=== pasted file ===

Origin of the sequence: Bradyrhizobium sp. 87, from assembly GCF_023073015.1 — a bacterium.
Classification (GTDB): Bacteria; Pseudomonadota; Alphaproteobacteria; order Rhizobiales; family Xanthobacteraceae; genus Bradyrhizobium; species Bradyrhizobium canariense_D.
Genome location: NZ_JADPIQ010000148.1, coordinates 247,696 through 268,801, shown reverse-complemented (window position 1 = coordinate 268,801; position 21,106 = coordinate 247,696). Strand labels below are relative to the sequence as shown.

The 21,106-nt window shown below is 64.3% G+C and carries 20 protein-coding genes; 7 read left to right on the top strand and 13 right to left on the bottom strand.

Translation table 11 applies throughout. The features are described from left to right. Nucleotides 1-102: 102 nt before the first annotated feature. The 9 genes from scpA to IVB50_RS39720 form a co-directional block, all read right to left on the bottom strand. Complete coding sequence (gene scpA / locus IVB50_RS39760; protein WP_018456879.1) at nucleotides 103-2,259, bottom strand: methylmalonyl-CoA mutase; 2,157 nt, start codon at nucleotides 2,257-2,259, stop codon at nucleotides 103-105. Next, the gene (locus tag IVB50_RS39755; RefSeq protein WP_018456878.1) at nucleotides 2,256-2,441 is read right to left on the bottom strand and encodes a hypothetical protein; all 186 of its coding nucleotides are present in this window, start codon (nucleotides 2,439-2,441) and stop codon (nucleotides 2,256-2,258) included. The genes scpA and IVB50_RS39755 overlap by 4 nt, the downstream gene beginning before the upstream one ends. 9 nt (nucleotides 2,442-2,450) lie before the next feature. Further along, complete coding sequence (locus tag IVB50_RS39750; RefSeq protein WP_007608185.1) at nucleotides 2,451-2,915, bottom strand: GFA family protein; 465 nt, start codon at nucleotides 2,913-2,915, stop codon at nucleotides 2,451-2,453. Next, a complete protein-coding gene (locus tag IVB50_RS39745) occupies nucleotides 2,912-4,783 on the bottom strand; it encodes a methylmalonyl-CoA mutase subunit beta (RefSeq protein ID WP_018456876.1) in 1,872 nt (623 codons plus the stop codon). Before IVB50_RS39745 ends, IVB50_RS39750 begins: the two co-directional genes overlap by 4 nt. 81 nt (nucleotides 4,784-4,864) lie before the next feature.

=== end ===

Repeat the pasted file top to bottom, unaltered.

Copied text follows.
Origin of the sequence: Bradyrhizobium sp. 87, from assembly GCF_023073015.1 — a bacterium.
Classification (GTDB): Bacteria; Pseudomonadota; Alphaproteobacteria; order Rhizobiales; family Xanthobacteraceae; genus Bradyrhizobium; species Bradyrhizobium canariense_D.
Genome location: NZ_JADPIQ010000148.1, coordinates 247,696 through 268,801, shown reverse-complemented (window position 1 = coordinate 268,801; position 21,106 = coordinate 247,696). Strand labels below are relative to the sequence as shown.

The 21,106-nt window shown below is 64.3% G+C and carries 20 protein-coding genes; 7 read left to right on the top strand and 13 right to left on the bottom strand.

Translation table 11 applies throughout. The features are described from left to right. Nucleotides 1-102: 102 nt before the first annotated feature. The 9 genes from scpA to IVB50_RS39720 form a co-directional block, all read right to left on the bottom strand. Complete coding sequence (gene scpA / locus IVB50_RS39760; protein WP_018456879.1) at nucleotides 103-2,259, bottom strand: methylmalonyl-CoA mutase; 2,157 nt, start codon at nucleotides 2,257-2,259, stop codon at nucleotides 103-105. Next, the gene (locus tag IVB50_RS39755; RefSeq protein WP_018456878.1) at nucleotides 2,256-2,441 is read right to left on the bottom strand and encodes a hypothetical protein; all 186 of its coding nucleotides are present in this window, start codon (nucleotides 2,439-2,441) and stop codon (nucleotides 2,256-2,258) included. The genes scpA and IVB50_RS39755 overlap by 4 nt, the downstream gene beginning before the upstream one ends. 9 nt (nucleotides 2,442-2,450) lie before the next feature. Further along, complete coding sequence (locus tag IVB50_RS39750; RefSeq protein WP_007608185.1) at nucleotides 2,451-2,915, bottom strand: GFA family protein; 465 nt, start codon at nucleotides 2,913-2,915, stop codon at nucleotides 2,451-2,453. Next, a complete protein-coding gene (locus tag IVB50_RS39745) occupies nucleotides 2,912-4,783 on the bottom strand; it encodes a methylmalonyl-CoA mutase subunit beta (RefSeq protein ID WP_018456876.1) in 1,872 nt (623 codons plus the stop codon). Before IVB50_RS39745 ends, IVB50_RS39750 begins: the two co-directional genes overlap by 4 nt. 81 nt (nucleotides 4,784-4,864) lie before the next feature.